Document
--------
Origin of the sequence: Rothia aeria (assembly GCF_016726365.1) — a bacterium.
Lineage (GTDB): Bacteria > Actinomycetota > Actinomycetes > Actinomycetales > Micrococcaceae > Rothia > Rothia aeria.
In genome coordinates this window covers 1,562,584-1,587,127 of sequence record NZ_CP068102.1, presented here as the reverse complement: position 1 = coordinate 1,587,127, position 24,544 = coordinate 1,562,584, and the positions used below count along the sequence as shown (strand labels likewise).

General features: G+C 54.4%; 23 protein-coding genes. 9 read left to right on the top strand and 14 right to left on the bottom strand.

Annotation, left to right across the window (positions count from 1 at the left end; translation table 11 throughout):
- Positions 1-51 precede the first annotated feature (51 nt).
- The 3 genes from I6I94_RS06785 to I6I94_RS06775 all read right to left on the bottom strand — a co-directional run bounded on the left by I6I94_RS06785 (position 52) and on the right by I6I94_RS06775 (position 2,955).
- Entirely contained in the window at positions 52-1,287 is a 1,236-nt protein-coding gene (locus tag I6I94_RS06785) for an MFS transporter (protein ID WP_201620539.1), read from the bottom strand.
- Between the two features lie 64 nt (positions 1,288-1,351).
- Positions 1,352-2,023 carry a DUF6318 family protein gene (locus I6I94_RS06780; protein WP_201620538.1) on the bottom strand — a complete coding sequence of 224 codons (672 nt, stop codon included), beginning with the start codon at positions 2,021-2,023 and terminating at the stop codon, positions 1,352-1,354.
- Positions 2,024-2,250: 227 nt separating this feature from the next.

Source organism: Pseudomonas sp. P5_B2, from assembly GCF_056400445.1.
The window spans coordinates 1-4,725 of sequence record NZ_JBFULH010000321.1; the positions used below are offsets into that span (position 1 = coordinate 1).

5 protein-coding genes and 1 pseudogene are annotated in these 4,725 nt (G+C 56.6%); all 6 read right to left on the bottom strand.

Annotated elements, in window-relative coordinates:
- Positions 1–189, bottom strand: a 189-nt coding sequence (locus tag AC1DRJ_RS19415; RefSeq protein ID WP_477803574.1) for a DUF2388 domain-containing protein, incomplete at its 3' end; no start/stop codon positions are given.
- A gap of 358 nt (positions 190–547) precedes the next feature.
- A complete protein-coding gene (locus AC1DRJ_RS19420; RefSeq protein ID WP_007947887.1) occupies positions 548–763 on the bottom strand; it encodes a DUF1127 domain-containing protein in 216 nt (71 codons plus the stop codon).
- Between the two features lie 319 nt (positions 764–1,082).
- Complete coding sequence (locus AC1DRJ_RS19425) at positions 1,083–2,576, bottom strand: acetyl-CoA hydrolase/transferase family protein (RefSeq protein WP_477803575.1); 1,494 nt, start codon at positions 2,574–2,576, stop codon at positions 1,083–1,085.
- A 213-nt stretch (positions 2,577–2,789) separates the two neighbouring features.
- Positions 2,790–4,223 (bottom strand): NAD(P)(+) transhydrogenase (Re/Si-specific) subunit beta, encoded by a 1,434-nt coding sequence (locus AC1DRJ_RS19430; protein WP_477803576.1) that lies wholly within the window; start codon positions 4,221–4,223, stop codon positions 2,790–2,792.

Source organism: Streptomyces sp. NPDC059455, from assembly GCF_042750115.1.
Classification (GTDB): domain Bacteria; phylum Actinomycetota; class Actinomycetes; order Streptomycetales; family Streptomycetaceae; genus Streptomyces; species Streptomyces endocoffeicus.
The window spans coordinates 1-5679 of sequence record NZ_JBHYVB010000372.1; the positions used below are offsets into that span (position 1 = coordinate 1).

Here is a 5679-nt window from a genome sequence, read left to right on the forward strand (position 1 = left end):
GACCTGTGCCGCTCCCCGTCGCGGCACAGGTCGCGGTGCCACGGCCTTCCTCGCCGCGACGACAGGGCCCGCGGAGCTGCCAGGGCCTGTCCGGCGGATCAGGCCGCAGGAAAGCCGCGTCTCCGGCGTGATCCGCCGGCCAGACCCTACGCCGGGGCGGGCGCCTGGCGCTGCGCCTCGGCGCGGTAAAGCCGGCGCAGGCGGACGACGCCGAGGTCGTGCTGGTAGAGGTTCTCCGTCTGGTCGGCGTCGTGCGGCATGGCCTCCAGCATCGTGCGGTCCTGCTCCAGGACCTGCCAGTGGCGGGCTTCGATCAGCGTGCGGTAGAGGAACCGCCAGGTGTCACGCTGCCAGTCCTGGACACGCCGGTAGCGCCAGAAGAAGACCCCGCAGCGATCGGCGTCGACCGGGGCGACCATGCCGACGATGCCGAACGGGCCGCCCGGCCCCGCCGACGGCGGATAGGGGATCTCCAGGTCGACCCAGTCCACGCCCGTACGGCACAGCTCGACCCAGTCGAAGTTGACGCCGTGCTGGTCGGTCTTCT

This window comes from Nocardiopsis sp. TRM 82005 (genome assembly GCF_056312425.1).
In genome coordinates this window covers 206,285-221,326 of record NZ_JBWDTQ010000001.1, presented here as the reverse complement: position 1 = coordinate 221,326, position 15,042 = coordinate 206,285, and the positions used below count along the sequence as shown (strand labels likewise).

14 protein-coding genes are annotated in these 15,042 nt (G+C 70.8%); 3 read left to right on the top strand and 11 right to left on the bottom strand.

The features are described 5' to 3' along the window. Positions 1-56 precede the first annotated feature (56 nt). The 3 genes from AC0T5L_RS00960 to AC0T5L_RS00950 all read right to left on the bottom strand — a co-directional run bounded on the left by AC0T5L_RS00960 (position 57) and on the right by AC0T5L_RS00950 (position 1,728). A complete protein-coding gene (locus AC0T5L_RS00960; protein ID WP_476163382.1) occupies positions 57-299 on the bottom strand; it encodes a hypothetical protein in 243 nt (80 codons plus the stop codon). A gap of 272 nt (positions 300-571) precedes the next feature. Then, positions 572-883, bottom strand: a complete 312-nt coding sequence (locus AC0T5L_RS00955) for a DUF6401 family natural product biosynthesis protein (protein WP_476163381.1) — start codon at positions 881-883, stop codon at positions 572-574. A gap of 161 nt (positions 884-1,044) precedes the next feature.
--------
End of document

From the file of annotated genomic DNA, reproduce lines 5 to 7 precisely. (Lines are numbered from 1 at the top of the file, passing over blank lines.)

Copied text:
Annotation, left to right across the window (positions count from 1 at the left end; translation table 11 throughout):
- Positions 1-51 precede the first annotated feature (51 nt).
- The 3 genes from I6I94_RS06785 to I6I94_RS06775 all read right to left on the bottom strand — a co-directional run bounded on the left by I6I94_RS06785 (position 52) and on the right by I6I94_RS06775 (position 2,955).